Open-Q 660 μSOM, front and back
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Applications for the Open-Q 660 μSOM include on-device artificial intelligence, enhanced gaming, power optimization, device management, security, and advanced photography and image processing jobs such as camera and audio tuning. Intrinysc mentions a development kit that will connect to the module via its 3x 100-pin board to board connectors, but there were no further details.

The module runs Android 9.0 on the Snapdragon 660 (Qualcomm SDA660), which is claimed to offer up to 20 percent higher CPU performance and 30 percent higher graphics performance compared to the similarly octa-core Snapdragon 653. The Snapdragon 660 is also faster than the octa-core Snapdragon 625 and almost identical Snapdragon 626 thanks to its use of Cortex-A73-like “Kryo” cores.

The 14nm fabricated SoC has 4x Kryo cores clocked to 2.2 GHz and 4x clocked to 1.84 GHz, as well as a 650 MHz Adreno 512 GPU. The module’s AI potentiality is unlocked via dual Spectra 160 ISPs and a Hexagon 680 DSP with Hexagon Vector eXtensions (HVX), which supports Caffe2 and Tensorflow for machine learning and image processing.



Open-Q 660 μSOM
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The Open-Q 660 μSOM has the same footprint as the Snapdragon 820 based Open-Q 820 µSOM. The module ships with a combo eMCP chip with 32GB eMMC and 4GB of dual-channel, 1866MHz LPDDR4 SDRAM.

The module integrates a 2.4/5GHz 802.11a/b/g/n/ac 2×2 MU-MIMO WiFi radio via a Qualcomm WCN3990 module supported with 5GHz external PA and U.FL antenna connectors. Bluetooth 5.x is also on board.

The Open-Q 660 μSOM is equipped with 2x 4-lane MIPI-DSI interfaces for up to 2560 x 1600 displays plus DP 1.4 for up to 4K@30 or 2K@60. The up to 24-megapixel camera support is derived from 3x 4-lane MIPI-CSI connections with I2C controllers for each camera port plus 2x camera flash control signals.

Audio features include a SLIMBus interface for external Qualcomm codecs plus optional Qualcomm Fluence support. You also get 4- and 2-lane MI2S interfaces for external audio devices, a Soundwire link for digital amps, and 2x PDM-based digital mic interfaces.

The Open-Q 660 μSOM supports single USB 3.1 Gen1 Type-C and USB 2.0 host ports plus 4-bit SD 3.0, 8x BLSP (UART, I2C, SPI), and configurable GPIOs. The module provides a PMIC and battery charging circuitry and offers a 3.6V to 4.2V input and a -10 to 70°C operating range.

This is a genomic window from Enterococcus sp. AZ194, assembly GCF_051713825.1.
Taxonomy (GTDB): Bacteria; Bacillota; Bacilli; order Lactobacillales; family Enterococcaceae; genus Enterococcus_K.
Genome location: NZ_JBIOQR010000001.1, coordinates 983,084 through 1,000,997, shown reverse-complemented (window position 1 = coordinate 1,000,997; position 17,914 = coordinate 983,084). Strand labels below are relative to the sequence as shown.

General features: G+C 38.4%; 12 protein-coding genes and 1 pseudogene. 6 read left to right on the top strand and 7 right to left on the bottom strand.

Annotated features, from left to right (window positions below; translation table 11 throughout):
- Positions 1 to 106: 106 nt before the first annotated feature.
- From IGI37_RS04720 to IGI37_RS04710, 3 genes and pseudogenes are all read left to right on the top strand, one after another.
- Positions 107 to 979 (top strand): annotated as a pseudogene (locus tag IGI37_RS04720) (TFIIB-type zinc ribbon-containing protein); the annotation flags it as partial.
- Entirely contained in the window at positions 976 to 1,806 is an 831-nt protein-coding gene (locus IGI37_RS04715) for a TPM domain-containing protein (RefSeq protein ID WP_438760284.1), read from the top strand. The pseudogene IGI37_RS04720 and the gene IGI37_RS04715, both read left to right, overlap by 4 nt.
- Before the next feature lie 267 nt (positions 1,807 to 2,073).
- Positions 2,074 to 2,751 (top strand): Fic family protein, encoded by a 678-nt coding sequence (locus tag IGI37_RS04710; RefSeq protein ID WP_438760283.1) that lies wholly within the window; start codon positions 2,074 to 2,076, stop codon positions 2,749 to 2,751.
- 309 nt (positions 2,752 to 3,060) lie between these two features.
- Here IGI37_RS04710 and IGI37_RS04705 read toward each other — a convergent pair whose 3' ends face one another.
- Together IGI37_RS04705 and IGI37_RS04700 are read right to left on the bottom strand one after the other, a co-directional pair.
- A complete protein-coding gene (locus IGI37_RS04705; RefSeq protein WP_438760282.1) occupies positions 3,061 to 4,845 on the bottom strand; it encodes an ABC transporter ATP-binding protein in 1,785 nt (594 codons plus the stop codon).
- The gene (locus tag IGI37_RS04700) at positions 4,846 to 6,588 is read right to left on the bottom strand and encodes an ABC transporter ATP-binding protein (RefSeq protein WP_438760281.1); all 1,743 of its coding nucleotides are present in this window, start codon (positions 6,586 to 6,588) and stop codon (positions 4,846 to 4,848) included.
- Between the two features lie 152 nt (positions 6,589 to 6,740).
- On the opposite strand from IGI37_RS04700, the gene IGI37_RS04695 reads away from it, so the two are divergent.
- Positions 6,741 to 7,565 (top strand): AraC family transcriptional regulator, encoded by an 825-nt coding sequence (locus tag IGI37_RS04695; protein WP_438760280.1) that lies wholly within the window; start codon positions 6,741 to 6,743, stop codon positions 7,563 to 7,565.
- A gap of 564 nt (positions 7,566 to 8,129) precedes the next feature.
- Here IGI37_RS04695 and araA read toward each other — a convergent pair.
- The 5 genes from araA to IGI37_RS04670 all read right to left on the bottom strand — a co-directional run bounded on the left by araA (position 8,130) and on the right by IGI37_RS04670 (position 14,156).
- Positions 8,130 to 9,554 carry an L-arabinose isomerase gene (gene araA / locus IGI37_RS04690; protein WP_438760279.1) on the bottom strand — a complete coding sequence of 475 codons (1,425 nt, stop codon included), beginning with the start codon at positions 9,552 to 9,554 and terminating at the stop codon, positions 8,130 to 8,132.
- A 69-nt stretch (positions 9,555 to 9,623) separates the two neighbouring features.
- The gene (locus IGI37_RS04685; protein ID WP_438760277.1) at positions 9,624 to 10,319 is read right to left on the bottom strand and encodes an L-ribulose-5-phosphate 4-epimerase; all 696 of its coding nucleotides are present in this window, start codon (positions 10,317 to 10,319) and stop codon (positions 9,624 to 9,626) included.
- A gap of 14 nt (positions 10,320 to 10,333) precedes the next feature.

Further information

The Open-Q 660 µSOM is available for pre-order at $225 in single quantities, with shipments due in April. More information may be found in Intrinsyc’s Open-Q 660 µSOM announcementproduct page, and shopping page

This article originally appeared on LinuxGizmos.com on March 25.

Intrinsyc | www.intrinsyc.com

i.MX 8M SoC-Based Solution Enables Immersive 3D Audio

NXP Semiconductors has announced its Immersiv3D audio solution for the smart home market. The solution combines NXP software on its i.MX 8M Mini applications processor and will support both Dolby Atmos and DTS:X immersive audio technologies in future devices that integrate the i.MX 8M Mini SoC. The i.MX 8M Mini also brings smart capabilities like voice control to a broader range of consumer devices including soundbars, smart speakers, and AV receivers with the option for adding additional speakers to distribute smart voice control and immersive audio throughout the home.

TVs and audio systems are becoming more advanced thanks in large part to the development of Dolby Atmos and DTS:X. Both technologies are a leap forward from surround sound and transport listeners with moving audio that fills the room and flows all around them. Listeners will feel like they’re inside the action as the sounds of people, places, thing, and music come alive with breathtaking realism. NXP’s Immersiv3D audio solution was designed to enable OEMs to bring to market affordable consumer audio devices capable of supporting Dolby Atmos and DTS:X in their next-generation devices.

Conventional design approaches to audio systems use Digital Signal Processors (DSPs) to deliver complex, controlled and low-latency audio processing to enable audio and video synchronization. But Traditional embedded systems have evolved over time, and today they are capable of processing the latest 3D audio formats, but audio systems need to be designed to take advantage of today’s advanced processor cores. In conjunction with the NXP i.MX 8M family of processors, the Immersiv3D audio solution introduces an advanced approach that features scalable audio processing integration into the SoC Arm cores. This approach eliminates the need for expensive discrete DSPs, and also once-proprietary DSP design foundations, to embrace licensable cores.

The solution delivers high-end audio features such as immersive multi-channel audio playback, natural language processing and voice capabilities to fit today’s digitally savvy connected consumer. The NXP Immersiv3D audio solution gives audio developers, designers and integrators a leap forward to add intelligence and Artificial Intelligence (AI) functionality while reducing cost. This includes development of enhancements like selective noise canceling where only certain sound elements are removed like car traffic or speech processing like changing speaker dialect or languages.